Watching Ireland a painful reminder for Roger Wilson
Northampton star recalls the final when Saints' European dream was left in tatters
AS Ireland's hopes painfully evaporated on his television screen, Roger Wilson found himself pondering on his own moment of on-pitch horror back in May 2011 at the Millennium Stadium.
You see, the 32-year-old is closely acquainted with the feeling of having, what appears to be, a match-winning lead simply disappear in a maelstrom of shock and confusion.
It was two years ago at the Heineken Cup final when Wilson's Northampton Saints (pictured) sailed off into a 22-6 half-time lead over Leinster and looked shoo-ins for the cup before Joe Schmidt gathered his troops to pull off one of the game's most sensational comebacks to win the trophy after triumphing 33-22 with Jonny Sexton bagging an astonishing 28 points.
True, the Saints didn't exactly see their grip on the game disappear in the red zone, as they had rapidly imploded in the final's second half, but Wilson can still empathise with the Ireland squad after they, too, were put through the wringer on Sunday as they also failed to score a single point over the second 40 minute period with Sexton, this time, missing what would have been a winning penalty.
Needless to say, the memory of that afternoon in Cardiff has stayed with Wilson and is unlikely to ever completely leave him be.
"Yeah I was thinking that that was the closest thing to it," says a reflective Wilson regarding Ireland's white-knuckle ride to defeat alongside his own European final experience, "and, yes, that's also the most disappointing result I've ever had.
"It was similar in that back then we were about 17 points up and I remember we were just thinking at half-time, you know, 'how can we lose now and we'd be absolute mugs if we did'.
"And then towards the end, when you were actually losing, you're just going around in total disbelief and shock.
"And, afterwards, on Sunday, you could see that in their (the Irish players) faces."
"For a lot of those boys that was maybe the one great chance they'll have of beating the All Blacks," Wilson adds before throwing in his own take on how he addressed recovering from losing a Heineken Cup final which seemed his for the taking.
"I'm fairly sure they'll be itching to actually get back out on the pitch again and just try to go about winning another rugby game," he states.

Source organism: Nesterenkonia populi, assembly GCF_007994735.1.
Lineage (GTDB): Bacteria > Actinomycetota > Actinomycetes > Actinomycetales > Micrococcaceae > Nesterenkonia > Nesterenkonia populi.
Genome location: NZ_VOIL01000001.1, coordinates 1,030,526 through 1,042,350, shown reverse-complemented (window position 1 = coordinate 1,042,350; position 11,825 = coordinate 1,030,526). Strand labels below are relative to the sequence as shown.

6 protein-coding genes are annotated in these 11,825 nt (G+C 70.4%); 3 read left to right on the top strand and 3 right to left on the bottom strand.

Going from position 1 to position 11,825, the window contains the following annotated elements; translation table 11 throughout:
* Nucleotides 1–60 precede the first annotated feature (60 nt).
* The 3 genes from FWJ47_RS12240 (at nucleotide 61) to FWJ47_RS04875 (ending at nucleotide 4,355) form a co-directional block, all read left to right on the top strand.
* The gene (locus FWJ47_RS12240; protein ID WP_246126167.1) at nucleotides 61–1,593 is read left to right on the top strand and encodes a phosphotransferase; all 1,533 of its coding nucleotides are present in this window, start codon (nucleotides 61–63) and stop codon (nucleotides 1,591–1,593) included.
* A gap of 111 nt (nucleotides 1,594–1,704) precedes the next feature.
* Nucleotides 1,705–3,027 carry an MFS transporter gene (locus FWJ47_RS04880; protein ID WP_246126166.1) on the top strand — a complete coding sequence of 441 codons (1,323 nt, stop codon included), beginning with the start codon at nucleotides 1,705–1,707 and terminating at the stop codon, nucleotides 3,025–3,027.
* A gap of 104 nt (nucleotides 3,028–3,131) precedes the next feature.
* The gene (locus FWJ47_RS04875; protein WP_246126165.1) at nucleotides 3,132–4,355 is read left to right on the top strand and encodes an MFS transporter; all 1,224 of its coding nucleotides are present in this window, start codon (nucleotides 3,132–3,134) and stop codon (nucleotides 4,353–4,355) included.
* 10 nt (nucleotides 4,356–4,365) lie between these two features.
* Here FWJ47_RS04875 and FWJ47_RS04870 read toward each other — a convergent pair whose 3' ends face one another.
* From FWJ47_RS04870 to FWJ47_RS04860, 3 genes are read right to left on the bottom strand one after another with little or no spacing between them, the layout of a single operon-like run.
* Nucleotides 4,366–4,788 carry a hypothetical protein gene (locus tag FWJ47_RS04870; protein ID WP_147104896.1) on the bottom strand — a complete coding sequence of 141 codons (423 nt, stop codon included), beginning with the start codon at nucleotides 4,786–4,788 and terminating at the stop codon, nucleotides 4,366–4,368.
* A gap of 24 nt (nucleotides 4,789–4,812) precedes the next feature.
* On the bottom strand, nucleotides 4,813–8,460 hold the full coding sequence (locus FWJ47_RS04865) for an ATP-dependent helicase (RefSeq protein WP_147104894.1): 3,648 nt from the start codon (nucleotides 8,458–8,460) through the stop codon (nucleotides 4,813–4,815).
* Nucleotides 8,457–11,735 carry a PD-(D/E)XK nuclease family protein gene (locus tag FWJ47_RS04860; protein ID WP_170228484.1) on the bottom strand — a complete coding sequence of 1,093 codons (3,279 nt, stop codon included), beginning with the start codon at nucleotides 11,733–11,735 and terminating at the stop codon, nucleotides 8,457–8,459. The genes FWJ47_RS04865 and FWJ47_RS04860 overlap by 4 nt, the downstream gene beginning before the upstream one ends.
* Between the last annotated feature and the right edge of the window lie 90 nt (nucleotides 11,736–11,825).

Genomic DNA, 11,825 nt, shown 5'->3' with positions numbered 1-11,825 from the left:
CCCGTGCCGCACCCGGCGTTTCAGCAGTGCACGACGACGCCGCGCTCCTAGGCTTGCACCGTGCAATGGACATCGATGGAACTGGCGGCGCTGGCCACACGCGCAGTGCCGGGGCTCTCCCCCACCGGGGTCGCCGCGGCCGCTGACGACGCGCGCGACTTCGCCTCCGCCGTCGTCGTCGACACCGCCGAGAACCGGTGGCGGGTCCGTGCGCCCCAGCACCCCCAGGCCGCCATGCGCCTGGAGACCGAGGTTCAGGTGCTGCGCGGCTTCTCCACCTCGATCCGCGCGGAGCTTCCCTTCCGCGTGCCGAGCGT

It's just over a decade since Wilson made his Ulster debut and even though he has made over 100 appearances for his home province, and was a key player for Northampton Saints during his four year stint at Franklin's Gardens, inevitably the conversation turns to the fact that he has only ever managed a mere one Ireland cap which came way back in 2005 on tour in Japan.
Naturally it's a somewhat frustrating situation for the consistently performing number eight – who has also recently been showing his versatility by playing right across the back row at Ulster – though he always knew that playing in the English Premiership was rarely beneficial when it came to Irish selection.
Even so, it has still been a niggling issue and particularly as he was recently one of a number of players called down to Carton House but only as additional cover to train with Ireland's squad.
"I was just never really in the plans and part of that reason is because there really haven't been a lot of injuries in the back row," he says with a philosophical acceptance of the situation.
"One of the reasons I came back from England (in summer 2012) was to try and challenge for that (national consideration) a bit more," Wilson adds though a particularly nasty hamstring injury intervened to wreck significant parts of last season and ensure that he continued to make no impression on the Irish radar. Still, he adopts a 'never say never' attitude regarding getting more than a single cap.
The current Edinburgh coach Alan Solomons – who gave Wilson his breakthrough chance in 2003 and has stayed in touch with him since – used to predict great things internationally for a player who became a vital cog in the then Ulster side.
It just didn't work out that way, though.
Wilson's form for Ulster this season – he still has one more to go on his existing contract – has been impressive with his trademark strength in contact giving him more game-time than he might have been expecting in the highly competitive environment of the back row.
Injuries have helped but Wilson still hasn't disappointed – though a late yellow card for a trip during the miserable defeat at the Scarlets was certainly a low point – and he should be playing a key role in the back-to-back Heineken Cup clashes with Treviso over the next fortnight.
First, though, it's a return to Zebre where Ulster escaped in November last year thanks to a late penalty try with Niall O'Connor's conversion only winning the game 27-25.
Wilson played in that game and led Ulster five days later at Treviso when they again scraped another victory, this time by a single point, 16-15.
"Not many teams go over there and win by more than a few points," Wilson maintains.
"Zebre have improved from last year and if you go over there thinking you're going to beat them anyway, well, then, that's really dangerous."
As he knows from personal experience, absolutely nothing can be taken for granted.